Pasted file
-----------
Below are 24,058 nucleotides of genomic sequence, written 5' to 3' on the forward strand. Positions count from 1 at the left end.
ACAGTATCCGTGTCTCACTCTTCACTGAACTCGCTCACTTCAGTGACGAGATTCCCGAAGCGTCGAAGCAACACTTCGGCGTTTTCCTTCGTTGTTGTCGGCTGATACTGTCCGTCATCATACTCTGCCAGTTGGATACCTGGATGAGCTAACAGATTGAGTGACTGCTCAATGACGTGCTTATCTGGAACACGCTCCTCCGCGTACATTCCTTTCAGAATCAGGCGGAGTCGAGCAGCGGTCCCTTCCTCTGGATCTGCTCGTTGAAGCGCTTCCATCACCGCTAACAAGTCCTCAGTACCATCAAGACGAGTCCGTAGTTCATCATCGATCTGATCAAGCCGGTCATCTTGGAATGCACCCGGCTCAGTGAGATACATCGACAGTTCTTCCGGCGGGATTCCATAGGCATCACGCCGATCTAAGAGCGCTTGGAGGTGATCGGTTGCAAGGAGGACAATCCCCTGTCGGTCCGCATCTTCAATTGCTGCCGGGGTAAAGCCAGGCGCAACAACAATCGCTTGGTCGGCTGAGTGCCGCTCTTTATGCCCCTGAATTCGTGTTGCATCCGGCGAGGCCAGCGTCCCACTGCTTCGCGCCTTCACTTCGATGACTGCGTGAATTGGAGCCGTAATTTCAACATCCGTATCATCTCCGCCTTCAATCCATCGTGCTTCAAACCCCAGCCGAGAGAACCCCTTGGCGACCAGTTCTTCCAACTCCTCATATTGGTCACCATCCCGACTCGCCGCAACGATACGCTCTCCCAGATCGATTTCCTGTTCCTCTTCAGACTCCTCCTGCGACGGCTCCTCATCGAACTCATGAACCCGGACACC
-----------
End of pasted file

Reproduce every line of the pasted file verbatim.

Below are 24,058 nucleotides of genomic sequence, written 5' to 3' on the forward strand. Positions count from 1 at the left end.
ACAGTATCCGTGTCTCACTCTTCACTGAACTCGCTCACTTCAGTGACGAGATTCCCGAAGCGTCGAAGCAACACTTCGGCGTTTTCCTTCGTTGTTGTCGGCTGATACTGTCCGTCATCATACTCTGCCAGTTGGATACCTGGATGAGCTAACAGATTGAGTGACTGCTCAATGACGTGCTTATCTGGAACACGCTCCTCCGCGTACATTCCTTTCAGAATCAGGCGGAGTCGAGCAGCGGTCCCTTCCTCTGGATCTGCTCGTTGAAGCGCTTCCATCACCGCTAACAAGTCCTCAGTACCATCAAGACGAGTCCGTAGTTCATCATCGATCTGATCAAGCCGGTCATCTTGGAATGCACCCGGCTCAGTGAGATACATCGACAGTTCTTCCGGCGGGATTCCATAGGCATCACGCCGATCTAAGAGCGCTTGGAGGTGATCGGTTGCAAGGAGGACAATCCCCTGTCGGTCCGCATCTTCAATTGCTGCCGGGGTAAAGCCAGGCGCAACAACAATCGCTTGGTCGGCTGAGTGCCGCTCTTTATGCCCCTGAATTCGTGTTGCATCCGGCGAGGCCAGCGTCCCACTGCTTCGCGCCTTCACTTCGATGACTGCGTGAATTGGAGCCGTAATTTCAACATCCGTATCATCTCCGCCTTCAATCCATCGTGCTTCAAACCCCAGCCGAGAGAACCCCTTGGCGACCAGTTCTTCCAACTCCTCATATTGGTCACCATCCCGACTCGCCGCAACGATACGCTCTCCCAGATCGATTTCCTGTTCCTCTTCAGACTCCTCCTGCGACGGCTCCTCATCGAACTCATGAACCCGGACACC